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Three Ways of E-Mail Address Validation - Regex, SMTP, POP3

By , 9 Feb 2007
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Introduction

When we have received a task from the manager to create a system for sending different kinds of messages for thousands of our customers, first of all we have to validate the email addresses which are stored in our database.

So how do you reliably determine if an email address is correct or incorrect before sending messages? The answer is – you can't. But you can reduce the count of wrong addresses and eventually do it after sending.

This is an article regarding this issue.

Three Ways of Validation

I have found two ways of validation in the MSDN library. The first way is by using the Regex class from System.Text.RegularExpressions namespace for spell checking.

Regex mailRegex=new Regex(@"\w+([-+.]\w+)*@\w+([-.]\w+)*\.\w+([-.]\w+)*");

But it checks only the spelling format of addresses. It can't answer if an address really exists or not.

The second way is to check the answer of MAIL server by using the SMTP protocol. The problem is that .NET Framework does not have the classes for this protocol, but you can find them here.

The name of the project is MailChecker.zip.

In this way, you can check the address before sending. It gets the connection with the SMTP Server, then sends the message to the server for validation. Then the server does the validation and answers if it's incorrect, it returns the error message. But actually it always checks only the spelling and existing server name. It means it does not check the name of the email box. bill_geitz@microsoft.com or guyuyuy8hg@microsoft.com are always correct, but really do not exist. However, the server answers that the addresses exist.

Most SMTP servers will accept mail addressed to just about anyone in their domain, and only later figure out that the user does not exist. That means that whatever app you use to send mail will almost never know that there is a problem.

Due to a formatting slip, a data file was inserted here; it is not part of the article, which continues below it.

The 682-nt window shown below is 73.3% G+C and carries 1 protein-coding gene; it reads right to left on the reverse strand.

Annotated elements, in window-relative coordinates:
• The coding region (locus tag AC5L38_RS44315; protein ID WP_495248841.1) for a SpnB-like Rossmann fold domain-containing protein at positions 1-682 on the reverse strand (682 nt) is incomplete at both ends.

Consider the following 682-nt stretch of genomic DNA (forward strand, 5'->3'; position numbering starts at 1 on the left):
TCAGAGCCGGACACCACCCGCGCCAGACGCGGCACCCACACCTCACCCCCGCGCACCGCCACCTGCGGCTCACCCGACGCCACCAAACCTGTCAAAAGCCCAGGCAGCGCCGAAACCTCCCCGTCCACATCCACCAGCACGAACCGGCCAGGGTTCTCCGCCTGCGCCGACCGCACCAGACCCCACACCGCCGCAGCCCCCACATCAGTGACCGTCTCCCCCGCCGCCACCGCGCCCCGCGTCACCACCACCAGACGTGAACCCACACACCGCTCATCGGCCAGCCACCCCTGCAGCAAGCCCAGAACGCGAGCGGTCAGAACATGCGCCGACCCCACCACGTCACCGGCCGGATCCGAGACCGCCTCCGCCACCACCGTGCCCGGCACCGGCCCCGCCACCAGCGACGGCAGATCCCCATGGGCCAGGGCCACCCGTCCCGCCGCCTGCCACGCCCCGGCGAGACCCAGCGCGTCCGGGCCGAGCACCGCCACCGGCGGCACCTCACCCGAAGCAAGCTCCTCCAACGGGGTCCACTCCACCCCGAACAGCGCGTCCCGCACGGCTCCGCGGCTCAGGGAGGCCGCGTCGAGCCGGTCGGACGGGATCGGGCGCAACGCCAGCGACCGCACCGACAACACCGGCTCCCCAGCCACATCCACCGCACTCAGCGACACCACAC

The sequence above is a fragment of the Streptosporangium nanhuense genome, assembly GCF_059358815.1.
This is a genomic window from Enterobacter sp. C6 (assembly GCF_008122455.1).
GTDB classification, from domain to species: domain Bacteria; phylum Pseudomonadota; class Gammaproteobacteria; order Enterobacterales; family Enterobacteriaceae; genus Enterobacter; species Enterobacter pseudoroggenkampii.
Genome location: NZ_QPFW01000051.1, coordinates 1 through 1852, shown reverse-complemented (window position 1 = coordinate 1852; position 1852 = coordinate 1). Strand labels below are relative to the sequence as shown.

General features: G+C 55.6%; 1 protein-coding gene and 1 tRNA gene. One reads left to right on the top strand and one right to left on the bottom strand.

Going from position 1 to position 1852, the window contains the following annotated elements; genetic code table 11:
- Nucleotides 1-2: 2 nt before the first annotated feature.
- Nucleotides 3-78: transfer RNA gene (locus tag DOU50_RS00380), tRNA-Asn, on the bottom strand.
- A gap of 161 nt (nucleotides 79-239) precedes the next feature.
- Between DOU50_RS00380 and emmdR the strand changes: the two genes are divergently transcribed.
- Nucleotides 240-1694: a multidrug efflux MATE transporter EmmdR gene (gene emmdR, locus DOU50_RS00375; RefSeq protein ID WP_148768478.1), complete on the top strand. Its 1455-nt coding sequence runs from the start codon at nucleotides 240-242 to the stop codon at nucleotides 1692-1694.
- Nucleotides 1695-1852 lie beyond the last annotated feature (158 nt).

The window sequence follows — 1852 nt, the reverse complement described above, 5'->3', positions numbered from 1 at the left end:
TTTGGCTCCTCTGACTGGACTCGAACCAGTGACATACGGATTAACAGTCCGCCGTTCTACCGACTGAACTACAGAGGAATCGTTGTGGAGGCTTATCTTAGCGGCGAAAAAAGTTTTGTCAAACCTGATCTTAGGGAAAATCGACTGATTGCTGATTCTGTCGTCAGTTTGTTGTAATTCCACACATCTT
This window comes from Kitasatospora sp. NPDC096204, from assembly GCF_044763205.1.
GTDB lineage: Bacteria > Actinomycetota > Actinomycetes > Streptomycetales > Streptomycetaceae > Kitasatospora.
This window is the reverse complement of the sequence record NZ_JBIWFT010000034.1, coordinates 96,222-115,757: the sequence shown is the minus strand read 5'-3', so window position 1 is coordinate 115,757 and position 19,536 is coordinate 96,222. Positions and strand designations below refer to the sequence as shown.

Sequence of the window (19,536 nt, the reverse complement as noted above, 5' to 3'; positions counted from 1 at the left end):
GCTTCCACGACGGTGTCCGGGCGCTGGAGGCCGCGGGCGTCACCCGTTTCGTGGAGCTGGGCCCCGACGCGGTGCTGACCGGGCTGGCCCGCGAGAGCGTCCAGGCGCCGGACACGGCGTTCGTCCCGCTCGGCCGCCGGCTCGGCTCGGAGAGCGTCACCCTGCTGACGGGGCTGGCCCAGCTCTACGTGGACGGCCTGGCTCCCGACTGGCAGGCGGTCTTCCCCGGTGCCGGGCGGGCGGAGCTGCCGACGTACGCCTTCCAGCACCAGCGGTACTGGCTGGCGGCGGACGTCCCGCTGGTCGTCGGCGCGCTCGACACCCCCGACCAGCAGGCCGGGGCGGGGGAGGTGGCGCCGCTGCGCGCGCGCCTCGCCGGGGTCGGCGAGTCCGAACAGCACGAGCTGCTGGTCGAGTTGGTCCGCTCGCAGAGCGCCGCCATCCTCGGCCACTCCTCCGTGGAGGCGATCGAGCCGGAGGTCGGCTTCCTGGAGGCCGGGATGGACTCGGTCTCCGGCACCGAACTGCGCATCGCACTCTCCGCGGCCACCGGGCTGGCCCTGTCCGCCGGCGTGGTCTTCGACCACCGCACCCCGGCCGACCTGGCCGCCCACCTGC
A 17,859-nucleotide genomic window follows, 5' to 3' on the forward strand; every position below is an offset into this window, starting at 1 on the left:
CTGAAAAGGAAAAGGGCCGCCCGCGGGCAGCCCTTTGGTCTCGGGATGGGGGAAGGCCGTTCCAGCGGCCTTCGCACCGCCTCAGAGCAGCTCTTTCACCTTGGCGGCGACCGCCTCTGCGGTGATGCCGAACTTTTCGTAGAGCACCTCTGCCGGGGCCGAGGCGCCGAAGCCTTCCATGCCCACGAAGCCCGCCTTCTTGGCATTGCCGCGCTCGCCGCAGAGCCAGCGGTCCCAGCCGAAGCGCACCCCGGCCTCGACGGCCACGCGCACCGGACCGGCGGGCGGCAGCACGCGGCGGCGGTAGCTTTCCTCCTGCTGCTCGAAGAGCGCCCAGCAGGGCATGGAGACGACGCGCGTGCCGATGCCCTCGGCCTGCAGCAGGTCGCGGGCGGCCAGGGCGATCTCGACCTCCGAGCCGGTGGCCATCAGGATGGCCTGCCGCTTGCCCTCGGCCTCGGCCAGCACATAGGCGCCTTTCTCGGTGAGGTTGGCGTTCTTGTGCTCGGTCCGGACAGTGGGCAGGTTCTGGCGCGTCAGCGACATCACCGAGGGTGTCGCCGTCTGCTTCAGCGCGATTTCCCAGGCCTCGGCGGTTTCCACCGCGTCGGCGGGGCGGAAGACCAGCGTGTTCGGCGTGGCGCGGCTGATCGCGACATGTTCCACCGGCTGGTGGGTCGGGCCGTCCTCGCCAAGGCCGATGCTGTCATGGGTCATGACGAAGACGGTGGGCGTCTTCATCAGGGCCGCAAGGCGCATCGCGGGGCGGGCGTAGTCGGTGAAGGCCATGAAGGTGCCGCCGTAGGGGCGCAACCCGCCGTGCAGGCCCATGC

Only the third way can answer exactly whether the address is correct or not. This is the way of sending messages and receiving bounced messages.

After sending a message, if the address does not exist, the MAIL Server sends the answer: bounced messages with special subject. It is somewhat like "Delivery Status" or "Failure Notice" message. Our task now is to retrieve this message by using the POP3 protocol and recognize what is wrong. Actually this issue was described in another article on The Code Project: "Using Bounced E-mail Messages to Clean Your Address List".

But the other problem appears here. .NET 2.0 does not have a class for working with POP3. It is ridiculous but…

In the article stated above, the author uses the library EasyMail which does the entire job with POP3.

It is not convenient, because we cannot see legally what is inside and need to use the LicenseKey of the library. I have decided to create my own class for this task. For this, I use the other article from The Code Project: "A POP3 Client in C# .NET".

It's a pretty interesting library but it has a few bugs. I did not fix them. I have cut some functionality. It is O.K. for our task because validation is not necessary to parse all messages. You can see it in the example.

That is all. After reading bounced messages, we can change the information in the database and never send anything anymore to those addresses.

History

  • 9th February, 2007: Initial post

License

This article, along with any associated source code and files, is licensed under The Code Project Open License (CPOL)

About the Author

Dmitry Kikhtev

Australia Australia
Originally Dmitry is a Software Developer from Russia.Currently he is working for a Australian Company. He has been involved in programming for over 6 years.

Comments and Discussions

 
GeneralThank you, was very usefull PinmemberMember 81408-May-08 2:52 
GeneralCareful about cleaning your list from bouncing email... PinmemberJcmorin9-Feb-07 15:58 
GeneralRe: Careful about cleaning your list from bouncing email... PinmemberDmitry Kikhtev10-Feb-07 19:45 

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